The invention will be further illustrated by several examples. In the examples, all parts are by weight and all percentages are by weight, all temperatures are in degrees Farenheit unless otherwise specified.

Noodles, measuring about 16 mm. x 1 mm. x 1 mm, were cooked in six parts of a liquor of the following composition to one part of noodles.

Ingredient: Parts by wt. Water 93.785 Salt 2.000 Spirit vinegar (100 grain strength) 4.000 Sorbic acid 0.200

Calcium disodium salt of ethylenediaminetetraacetic acid 0.015

The liquor was brought to a brisk boil, the noddles added and cooked for six minutes. Following the cooking operation, the noodles were drained and weighed. The drained noodles, now measuring about 20 mm. x 2 mm. x 1.5 mm, were packed while hot in a moisture-proof sealed envelope. It is preferable to pack the noddles while at a temperature greater than 150 F., preferably greater than 160 F., thi temperature being adequate to prevent any microbiological spoilage in the packed moist noodles containing the sorbic acid, ethylenediaminetetraacetic acid component and the acetic acid uniformly dispersed throughout the noodles.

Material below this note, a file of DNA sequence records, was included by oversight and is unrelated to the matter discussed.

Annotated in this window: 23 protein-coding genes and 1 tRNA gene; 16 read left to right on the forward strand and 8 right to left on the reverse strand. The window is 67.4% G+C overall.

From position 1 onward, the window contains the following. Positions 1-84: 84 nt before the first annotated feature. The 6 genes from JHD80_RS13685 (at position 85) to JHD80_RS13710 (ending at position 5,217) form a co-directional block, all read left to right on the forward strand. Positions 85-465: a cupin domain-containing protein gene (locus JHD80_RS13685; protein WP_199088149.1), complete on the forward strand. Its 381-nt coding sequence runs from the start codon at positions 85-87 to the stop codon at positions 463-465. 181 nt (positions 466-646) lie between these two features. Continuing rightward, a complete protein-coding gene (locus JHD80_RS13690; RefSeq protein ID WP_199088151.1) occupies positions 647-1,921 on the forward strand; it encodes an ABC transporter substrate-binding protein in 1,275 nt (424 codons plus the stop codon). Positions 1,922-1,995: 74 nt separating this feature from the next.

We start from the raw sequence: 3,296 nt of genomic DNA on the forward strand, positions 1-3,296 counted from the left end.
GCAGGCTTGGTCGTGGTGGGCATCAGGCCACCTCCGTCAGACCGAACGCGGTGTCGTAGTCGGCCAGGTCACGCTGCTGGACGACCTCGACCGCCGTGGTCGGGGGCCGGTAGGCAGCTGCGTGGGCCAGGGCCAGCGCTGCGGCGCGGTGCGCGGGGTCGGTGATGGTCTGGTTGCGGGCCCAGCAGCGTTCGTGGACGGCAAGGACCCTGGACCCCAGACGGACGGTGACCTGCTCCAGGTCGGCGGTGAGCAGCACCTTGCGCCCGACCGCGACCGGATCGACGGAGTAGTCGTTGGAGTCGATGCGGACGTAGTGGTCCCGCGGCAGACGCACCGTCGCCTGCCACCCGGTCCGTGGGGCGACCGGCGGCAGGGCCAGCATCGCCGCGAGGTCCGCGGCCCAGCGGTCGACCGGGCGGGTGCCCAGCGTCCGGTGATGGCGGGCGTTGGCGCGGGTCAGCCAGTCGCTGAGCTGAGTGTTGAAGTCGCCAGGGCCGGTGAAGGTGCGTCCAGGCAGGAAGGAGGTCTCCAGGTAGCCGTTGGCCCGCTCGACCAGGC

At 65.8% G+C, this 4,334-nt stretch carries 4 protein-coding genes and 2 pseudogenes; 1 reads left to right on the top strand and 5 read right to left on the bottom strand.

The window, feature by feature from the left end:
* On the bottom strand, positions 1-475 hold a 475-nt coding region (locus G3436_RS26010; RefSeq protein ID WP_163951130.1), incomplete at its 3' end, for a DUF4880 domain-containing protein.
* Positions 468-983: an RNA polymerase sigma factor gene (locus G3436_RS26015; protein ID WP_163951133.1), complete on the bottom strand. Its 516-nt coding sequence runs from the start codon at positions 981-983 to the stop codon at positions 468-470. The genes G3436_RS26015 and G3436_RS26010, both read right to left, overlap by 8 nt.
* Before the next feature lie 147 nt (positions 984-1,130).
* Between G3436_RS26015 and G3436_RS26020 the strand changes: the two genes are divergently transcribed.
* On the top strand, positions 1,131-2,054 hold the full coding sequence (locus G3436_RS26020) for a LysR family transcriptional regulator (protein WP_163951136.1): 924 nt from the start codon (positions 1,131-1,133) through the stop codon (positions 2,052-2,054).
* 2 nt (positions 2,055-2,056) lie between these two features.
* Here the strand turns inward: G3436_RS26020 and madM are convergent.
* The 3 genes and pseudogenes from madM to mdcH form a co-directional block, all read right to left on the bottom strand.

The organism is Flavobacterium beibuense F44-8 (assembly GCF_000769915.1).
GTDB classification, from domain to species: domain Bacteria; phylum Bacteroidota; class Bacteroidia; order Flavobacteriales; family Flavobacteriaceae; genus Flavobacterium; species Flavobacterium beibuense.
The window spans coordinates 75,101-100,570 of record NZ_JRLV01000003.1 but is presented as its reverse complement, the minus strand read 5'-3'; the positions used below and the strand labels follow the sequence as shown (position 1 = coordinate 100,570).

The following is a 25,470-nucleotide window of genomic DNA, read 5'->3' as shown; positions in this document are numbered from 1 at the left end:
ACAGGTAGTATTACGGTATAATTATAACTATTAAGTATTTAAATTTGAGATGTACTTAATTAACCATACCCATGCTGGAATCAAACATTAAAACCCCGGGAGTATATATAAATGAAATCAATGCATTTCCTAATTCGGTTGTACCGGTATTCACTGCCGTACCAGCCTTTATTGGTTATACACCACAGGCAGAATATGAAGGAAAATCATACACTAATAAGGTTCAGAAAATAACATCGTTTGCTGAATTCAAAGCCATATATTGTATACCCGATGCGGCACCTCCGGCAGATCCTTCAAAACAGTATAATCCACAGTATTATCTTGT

Plain noodles have a pH of about 6.1. The noodles cooked in the manner described above had a pH of about 3.8. Packing at this pH, preferably hot, in wet form with occluded liquor from the above cooking liquor provides microbiological and organoleptic stability to the noodles.

In order to regain the pH of a conventional soup on rehydration (pH of conventional soup is about 5-7.5) the alkalizing ingredient such as trisodium phosphate is included in the dry soup mix which is packed separately. The trisodium phosphate included in the basic mix neutralizes for the most part, the acid absorbed by the noodles; for each 100 parts of the reconstituted noodles (equivalent to 20 to 25 parts by weight of the original dehydrated noodles), 1. 5 grams of the trisodium phosphate was used for the neutralization.